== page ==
August 5, 2019

How wrong design choices kill brands by Jenny McMillan

/ thinking / trends

Marketing has always been a tough discipline, but today’s marketers face an unprecedented, almost bewildering, level of choice. And not just in things like comms channels, digital tools and distribution strategies. Accessing a plethora of creative talent and resources is now easier than ever, or so it seems.

It’s a situation we sometimes face when clients ask why they should work with us rather than, say, their colleague’s daughter newly graduated from design school. After all, she’s got a Mac and some programs and top marks.

When so much about design choices can seem so subjective; and given we know the cold, dead hand of focus group research can prove fatal to genuine creativity, how does one make the call? And does it really matter all that much anyway? Surely giving a brand’s look a bit of zhuzh-up can only be better, right?

Yes and no. Sometimes, a brand or packaging is so bad it can only get better. But a lot can go wrong in the process. You can kill off valuable equity or lose something important to the brand. You might end up saving a few bucks on the design, but you’ve still made an investment which you want to hang on to – a potential stumbling block if you need to make hard choices later. Your new design might look more contemporary, but that also might mean it looks like everything else out there and gets completely lost.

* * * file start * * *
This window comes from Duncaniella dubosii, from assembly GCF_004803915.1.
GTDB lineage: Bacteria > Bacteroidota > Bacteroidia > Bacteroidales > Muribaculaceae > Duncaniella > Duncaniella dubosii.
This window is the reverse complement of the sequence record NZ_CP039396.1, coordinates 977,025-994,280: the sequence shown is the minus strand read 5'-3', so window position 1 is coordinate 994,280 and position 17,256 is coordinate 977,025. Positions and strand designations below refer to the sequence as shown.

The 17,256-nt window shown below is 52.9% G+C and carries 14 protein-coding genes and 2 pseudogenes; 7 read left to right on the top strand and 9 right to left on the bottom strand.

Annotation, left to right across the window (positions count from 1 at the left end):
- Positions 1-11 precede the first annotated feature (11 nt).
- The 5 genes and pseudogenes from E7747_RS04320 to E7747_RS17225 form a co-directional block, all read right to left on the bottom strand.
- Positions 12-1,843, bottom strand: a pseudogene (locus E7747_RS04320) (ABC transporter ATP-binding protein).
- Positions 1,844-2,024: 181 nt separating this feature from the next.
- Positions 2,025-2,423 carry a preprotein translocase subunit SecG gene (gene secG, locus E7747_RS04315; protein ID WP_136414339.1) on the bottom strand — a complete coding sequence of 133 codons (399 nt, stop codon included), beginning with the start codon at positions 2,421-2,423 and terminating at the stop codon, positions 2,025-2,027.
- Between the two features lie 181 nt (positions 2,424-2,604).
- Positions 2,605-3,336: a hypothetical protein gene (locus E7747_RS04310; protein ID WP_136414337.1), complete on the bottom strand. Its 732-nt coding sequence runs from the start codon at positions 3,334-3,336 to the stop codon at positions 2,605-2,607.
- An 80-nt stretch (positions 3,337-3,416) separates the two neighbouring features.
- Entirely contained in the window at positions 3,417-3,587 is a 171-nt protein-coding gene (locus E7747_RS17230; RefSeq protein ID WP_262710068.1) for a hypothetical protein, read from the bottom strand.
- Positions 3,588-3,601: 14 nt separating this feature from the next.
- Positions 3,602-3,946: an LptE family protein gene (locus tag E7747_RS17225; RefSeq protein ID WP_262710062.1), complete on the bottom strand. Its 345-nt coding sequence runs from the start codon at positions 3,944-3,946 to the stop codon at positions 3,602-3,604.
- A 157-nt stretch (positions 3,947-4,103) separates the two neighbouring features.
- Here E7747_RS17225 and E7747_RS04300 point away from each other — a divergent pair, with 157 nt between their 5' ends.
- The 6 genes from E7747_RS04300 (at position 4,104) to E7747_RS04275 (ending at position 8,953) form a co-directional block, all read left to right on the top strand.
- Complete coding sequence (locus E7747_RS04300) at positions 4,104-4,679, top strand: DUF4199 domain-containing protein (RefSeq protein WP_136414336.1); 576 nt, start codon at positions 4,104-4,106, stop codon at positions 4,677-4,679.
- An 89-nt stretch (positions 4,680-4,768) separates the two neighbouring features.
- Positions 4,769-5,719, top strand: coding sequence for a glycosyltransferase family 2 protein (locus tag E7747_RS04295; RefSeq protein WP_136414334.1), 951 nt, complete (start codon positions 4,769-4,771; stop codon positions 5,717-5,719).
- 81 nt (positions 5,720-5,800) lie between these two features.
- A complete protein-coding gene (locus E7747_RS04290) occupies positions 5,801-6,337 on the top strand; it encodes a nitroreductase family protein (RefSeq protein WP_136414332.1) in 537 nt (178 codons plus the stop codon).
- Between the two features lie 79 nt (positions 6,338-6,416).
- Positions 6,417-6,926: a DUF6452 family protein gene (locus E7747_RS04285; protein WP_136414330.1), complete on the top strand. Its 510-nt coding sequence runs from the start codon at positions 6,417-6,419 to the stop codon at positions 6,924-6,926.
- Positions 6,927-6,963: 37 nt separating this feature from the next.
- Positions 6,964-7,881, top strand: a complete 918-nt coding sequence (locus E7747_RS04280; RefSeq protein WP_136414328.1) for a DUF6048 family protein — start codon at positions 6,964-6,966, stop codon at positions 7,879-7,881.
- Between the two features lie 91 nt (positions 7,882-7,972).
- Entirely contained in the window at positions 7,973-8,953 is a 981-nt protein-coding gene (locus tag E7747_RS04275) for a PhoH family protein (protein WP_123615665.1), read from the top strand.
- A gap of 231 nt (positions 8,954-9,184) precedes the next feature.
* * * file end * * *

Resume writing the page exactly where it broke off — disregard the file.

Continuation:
These are just a few of the pitfalls we’ve seen clients encounter before they come to us. The value we bring is a synthesis of market and design understanding, letting us create design that stands out and sells. It’s not easy, and it’s not easily taught either. Rather, it’s the product of years of doing it for real on top of the best training.

So, for marketers feeling daunted by the potential choices for their next design project, I have two really strong recommendations. One, definitely include a respected, professional design group in the process. And two, remember that being bold is not the same as being reckless.

Article published in July 2019 issue of Supermarket News.